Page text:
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I write a program on AVR's microcontrolers. It should check actual temperature and show it on 7-segment display. And this the problem which I have: I made a structure with all variables referd to temperature (temperature, pointer position, sign and unit) and saw that the execution time of e.g. dividing by 10 or mod 10 is much more longer then when i use normal local variable. I dont know why. I use Atmel Studio 6.2.

struct dane
    int32_t temperature;
    int8_t pointer;
    int8_t sign;
    int8_t unit;
//inside function of timer interrupt
static struct dane present;

//tested operations:
present.temperature % 10;    //execution time: ~380 processor's cycles, on normal local variable ~4 cycles.
present.temperature /= 10;    //execution time: ~611 cycles

I give you this function where I use it and a little bit of assembly code.

    static int8_t i = 4;
    static struct dane present;

    if(i == 4 && (TCCR0 & (1 << CS01)))
        i = 0;
        present = current;
        if(present.temperature < 0)
            present.temperature = -present.temperature;         

    if((TCCR0 & ((1 << CS00) | (1 << CS02))) && i != 0)
        i = 0;
    if(present.unit == current.unit) //time between here and fist instruction in function print equals about 300 cycles.
        print((i * present.sign == 3 && present_temperature % 10 == 0) ? 16 : present_temperature % 10, displays[i], i == present.pointer);
        print(current.unit, displays[i],0);
        if(i == 4)
            i = 3;
            TCCR0 = (1 << CS01);
            present.unit = current.unit;

    present.temperature /= 10;

And assembly code for the one before last instruction:

present.temperature /= 10;
0000021F  LDI R28,0x7D      Load immediate
00000220  LDI R29,0x00      Load immediate
00000221  LDD R22,Y+0       Load indirect with displacement
00000222  LDD R23,Y+1       Load indirect with displacement
00000223  LDD R24,Y+2       Load indirect with displacement
00000224  LDD R25,Y+3       Load indirect with displacement
00000225  LDI R18,0x0A      Load immediate
00000226  LDI R19,0x00      Load immediate
00000227  LDI R20,0x00      Load immediate
00000228  LDI R21,0x00      Load immediate
00000229  RCALL PC+0x01AC       Relative call subroutine
0000022A  STD Y+0,R18       Store indirect with displacement
0000022B  STD Y+1,R19       Store indirect with displacement
0000022C  STD Y+2,R20       Store indirect with displacement
0000022D  STD Y+3,R21       Store indirect with displacement

I can't use int16_t for temperature because I use the same structure inside function which coverts the temperature from the sensor and it is easier to operate on number with decimal part when I multiply it by 10 powered by suitable number.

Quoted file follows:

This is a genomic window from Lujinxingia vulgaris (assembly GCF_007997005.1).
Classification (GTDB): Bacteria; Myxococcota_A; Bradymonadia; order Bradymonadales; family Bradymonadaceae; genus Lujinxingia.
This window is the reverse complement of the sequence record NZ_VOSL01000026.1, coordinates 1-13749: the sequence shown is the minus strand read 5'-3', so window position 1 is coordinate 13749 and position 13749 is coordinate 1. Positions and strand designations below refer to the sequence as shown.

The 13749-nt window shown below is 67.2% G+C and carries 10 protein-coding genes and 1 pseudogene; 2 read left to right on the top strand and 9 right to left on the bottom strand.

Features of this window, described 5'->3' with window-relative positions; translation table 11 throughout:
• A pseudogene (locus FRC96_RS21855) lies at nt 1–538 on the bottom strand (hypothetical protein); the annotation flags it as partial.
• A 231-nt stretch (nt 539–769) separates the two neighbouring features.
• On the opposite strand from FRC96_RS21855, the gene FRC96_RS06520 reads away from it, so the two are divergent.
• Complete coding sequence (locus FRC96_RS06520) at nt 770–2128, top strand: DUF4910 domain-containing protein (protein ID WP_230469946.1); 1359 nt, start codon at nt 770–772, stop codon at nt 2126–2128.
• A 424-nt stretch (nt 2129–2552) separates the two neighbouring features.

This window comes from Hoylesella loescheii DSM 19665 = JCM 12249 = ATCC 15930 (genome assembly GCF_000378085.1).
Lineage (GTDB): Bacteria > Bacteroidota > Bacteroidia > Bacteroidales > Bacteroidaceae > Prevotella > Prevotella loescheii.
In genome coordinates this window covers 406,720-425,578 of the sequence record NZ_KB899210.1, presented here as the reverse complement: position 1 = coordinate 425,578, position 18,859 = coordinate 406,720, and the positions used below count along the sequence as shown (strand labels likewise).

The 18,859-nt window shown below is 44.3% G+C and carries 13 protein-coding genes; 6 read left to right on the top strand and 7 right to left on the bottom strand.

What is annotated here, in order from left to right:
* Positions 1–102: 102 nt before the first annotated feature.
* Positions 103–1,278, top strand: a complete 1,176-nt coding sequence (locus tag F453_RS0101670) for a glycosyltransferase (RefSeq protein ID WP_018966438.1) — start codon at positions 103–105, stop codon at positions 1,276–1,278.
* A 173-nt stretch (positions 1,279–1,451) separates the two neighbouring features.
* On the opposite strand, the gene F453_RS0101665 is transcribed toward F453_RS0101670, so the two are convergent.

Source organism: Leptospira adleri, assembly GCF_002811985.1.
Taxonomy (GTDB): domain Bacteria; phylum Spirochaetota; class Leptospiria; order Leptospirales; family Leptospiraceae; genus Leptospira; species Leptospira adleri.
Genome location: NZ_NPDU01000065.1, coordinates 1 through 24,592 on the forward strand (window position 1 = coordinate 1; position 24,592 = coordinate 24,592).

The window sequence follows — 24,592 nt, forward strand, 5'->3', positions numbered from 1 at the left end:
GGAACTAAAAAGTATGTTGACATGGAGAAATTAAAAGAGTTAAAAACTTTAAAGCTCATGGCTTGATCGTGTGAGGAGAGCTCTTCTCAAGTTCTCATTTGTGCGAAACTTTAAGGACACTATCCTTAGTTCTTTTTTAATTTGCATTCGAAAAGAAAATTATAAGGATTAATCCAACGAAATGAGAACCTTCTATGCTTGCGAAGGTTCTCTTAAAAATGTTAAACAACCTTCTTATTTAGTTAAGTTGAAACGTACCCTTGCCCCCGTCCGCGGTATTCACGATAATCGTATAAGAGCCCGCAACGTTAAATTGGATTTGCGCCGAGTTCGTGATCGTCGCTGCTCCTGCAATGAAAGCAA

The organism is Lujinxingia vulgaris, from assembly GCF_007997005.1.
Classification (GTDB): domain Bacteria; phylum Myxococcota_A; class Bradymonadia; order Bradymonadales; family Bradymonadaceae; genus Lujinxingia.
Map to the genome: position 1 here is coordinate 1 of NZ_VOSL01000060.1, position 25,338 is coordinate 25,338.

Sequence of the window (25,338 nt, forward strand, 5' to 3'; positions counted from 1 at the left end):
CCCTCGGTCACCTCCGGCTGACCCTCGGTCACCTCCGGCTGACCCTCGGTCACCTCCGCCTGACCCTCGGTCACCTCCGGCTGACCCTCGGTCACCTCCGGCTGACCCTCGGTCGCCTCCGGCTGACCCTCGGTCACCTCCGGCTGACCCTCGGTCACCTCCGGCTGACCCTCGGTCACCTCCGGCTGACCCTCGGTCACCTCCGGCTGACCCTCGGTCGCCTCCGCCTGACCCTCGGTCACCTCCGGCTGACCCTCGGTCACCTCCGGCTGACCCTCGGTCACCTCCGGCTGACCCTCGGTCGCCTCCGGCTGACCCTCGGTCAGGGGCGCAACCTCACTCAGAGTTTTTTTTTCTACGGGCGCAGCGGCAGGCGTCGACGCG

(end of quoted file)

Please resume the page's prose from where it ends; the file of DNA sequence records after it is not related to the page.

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What are compiler optimization parameters your case? – Ruslan Gerasimov Jun 30 '14 at 3:09
Optimization level -O1 – legier Jun 30 '14 at 14:34

There must be something wrong with your timings:

present.temperature % 10;    //execution time: ~380 processor's cycles, on normal local variable ~4 cycles.
present.temperature /= 10;    //execution time: ~611 cycles

A modulo-10 operation for a 32-bit value is never going to happen in 4 clock cycles with an AVR. The 380 cycles sounds a lot, but it is more realistic for a 32:32 division operation. I am afraid even an integer division on an AVR will take a lot of time with long integers.

It is quite natural that operations on module static variables take a bit longer, because they have to be fetched and stored in the RAM. This takes maybe 10 extra clock cycles per byte when compared to register variables (local variables are often in a register. The variable being in a struct should not change the timings at all in a case like this (with pointers to structs it may have an effect).

The only real way to get to know what is happening is to look at the assembly code produced by the compiler in each case.

And, please, include a minimal but complete example of both cases in your question. Then it is easier to see if there is something clearly wrong.

If you are interested in making your code faster, I suggest you try to use int16_t for the temperature. Your dynamic range in temperature measurement is hardly more than 12 bits (that would be, e.g., 0.1 °C for temperatures between -100°C..+300°C.) so that 16-bit ints should be sufficient.

share|improve this answer
The speed of the first example may be because the operation has no effect. It is likely the compiler optimized it away. (Using %= instead might show different results.) – UncleO Jun 30 '14 at 7:19
@UncleO: Good point! But why then 4 cycles and 380 cycles? With the line as it is now it should be 0/0... Anyway, without seeing more complete code it is quite difficult to analyze. – DrV Jun 30 '14 at 7:39

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